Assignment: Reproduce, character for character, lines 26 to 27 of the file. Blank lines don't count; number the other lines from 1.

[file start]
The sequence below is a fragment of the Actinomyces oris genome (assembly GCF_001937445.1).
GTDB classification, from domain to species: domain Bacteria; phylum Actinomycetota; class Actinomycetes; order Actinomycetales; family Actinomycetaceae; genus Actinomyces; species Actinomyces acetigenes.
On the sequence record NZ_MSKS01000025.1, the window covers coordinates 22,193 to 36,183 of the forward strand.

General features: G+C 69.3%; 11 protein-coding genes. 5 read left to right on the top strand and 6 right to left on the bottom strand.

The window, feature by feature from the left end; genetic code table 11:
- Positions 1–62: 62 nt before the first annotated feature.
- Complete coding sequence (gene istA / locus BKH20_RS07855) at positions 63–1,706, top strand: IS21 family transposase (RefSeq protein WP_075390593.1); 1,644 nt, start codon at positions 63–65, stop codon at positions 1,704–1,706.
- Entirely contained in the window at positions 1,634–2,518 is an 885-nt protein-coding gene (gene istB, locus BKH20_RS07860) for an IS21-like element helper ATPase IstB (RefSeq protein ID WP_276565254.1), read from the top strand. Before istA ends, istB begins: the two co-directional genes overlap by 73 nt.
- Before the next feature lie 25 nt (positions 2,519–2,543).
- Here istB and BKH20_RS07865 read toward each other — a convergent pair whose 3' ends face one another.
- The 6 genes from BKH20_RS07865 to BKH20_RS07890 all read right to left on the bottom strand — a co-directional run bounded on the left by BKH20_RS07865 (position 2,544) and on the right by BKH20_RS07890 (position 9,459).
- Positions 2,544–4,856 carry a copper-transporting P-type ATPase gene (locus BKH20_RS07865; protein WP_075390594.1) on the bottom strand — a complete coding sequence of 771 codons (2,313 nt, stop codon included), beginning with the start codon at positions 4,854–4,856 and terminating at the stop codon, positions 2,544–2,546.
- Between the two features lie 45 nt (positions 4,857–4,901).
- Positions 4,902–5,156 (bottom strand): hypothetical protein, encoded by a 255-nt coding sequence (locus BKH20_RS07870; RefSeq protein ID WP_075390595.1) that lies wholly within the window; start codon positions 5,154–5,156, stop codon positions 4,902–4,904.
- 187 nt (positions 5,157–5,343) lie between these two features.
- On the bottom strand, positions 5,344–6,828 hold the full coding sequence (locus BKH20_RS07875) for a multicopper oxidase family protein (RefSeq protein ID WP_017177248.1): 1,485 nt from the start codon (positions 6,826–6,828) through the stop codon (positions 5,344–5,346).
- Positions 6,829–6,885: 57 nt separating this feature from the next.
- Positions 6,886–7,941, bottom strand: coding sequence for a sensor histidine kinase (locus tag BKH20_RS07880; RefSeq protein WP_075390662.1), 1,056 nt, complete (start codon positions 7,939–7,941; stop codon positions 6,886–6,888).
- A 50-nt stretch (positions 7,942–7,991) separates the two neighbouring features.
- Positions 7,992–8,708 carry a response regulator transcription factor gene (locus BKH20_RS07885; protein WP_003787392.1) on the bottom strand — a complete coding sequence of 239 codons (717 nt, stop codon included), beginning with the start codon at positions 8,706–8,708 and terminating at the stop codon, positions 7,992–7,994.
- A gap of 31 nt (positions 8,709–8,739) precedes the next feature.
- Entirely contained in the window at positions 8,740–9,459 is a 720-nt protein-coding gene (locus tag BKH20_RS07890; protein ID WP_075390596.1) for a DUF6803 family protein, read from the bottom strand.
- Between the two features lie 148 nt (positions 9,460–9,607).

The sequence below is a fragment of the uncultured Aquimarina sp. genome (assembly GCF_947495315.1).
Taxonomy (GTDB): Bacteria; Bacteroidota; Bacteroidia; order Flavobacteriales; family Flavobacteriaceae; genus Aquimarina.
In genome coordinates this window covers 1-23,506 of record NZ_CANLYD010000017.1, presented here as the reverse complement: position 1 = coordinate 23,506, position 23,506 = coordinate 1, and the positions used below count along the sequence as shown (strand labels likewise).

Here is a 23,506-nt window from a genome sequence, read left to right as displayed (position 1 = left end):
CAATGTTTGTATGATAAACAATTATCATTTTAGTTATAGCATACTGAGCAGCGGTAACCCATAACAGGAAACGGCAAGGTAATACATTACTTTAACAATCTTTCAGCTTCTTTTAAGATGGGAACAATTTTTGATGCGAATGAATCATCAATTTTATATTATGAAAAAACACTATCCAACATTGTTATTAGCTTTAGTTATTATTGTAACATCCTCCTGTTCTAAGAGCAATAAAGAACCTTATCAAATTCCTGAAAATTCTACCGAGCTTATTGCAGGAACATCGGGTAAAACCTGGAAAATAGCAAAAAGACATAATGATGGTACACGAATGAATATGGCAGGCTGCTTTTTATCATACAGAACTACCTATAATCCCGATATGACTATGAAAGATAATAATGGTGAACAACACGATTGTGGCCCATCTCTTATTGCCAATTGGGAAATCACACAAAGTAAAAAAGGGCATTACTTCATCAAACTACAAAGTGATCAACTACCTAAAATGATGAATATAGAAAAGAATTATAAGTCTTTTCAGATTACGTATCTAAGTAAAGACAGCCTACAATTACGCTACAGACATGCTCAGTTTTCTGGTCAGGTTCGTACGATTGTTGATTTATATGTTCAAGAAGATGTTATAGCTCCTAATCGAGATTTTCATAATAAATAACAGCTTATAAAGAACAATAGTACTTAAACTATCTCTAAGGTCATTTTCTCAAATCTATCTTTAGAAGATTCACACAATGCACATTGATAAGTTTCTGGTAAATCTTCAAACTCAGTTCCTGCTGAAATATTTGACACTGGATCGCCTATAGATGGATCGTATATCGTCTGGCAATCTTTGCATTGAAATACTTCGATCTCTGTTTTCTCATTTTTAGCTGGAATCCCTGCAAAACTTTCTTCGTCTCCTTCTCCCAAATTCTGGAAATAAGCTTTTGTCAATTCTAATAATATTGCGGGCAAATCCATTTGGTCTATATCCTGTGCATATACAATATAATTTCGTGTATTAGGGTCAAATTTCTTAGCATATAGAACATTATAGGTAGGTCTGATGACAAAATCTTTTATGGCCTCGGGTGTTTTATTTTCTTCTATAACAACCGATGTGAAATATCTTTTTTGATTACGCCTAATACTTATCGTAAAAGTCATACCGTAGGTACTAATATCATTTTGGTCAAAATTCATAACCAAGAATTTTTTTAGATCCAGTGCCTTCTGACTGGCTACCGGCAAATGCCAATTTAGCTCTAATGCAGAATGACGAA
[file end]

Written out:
In genome coordinates this window covers 1-23,506 of record NZ_CANLYD010000017.1, presented here as the reverse complement: position 1 = coordinate 23,506, position 23,506 = coordinate 1, and the positions used below count along the sequence as shown (strand labels likewise).

Here is a 23,506-nt window from a genome sequence, read left to right as displayed (position 1 = left end):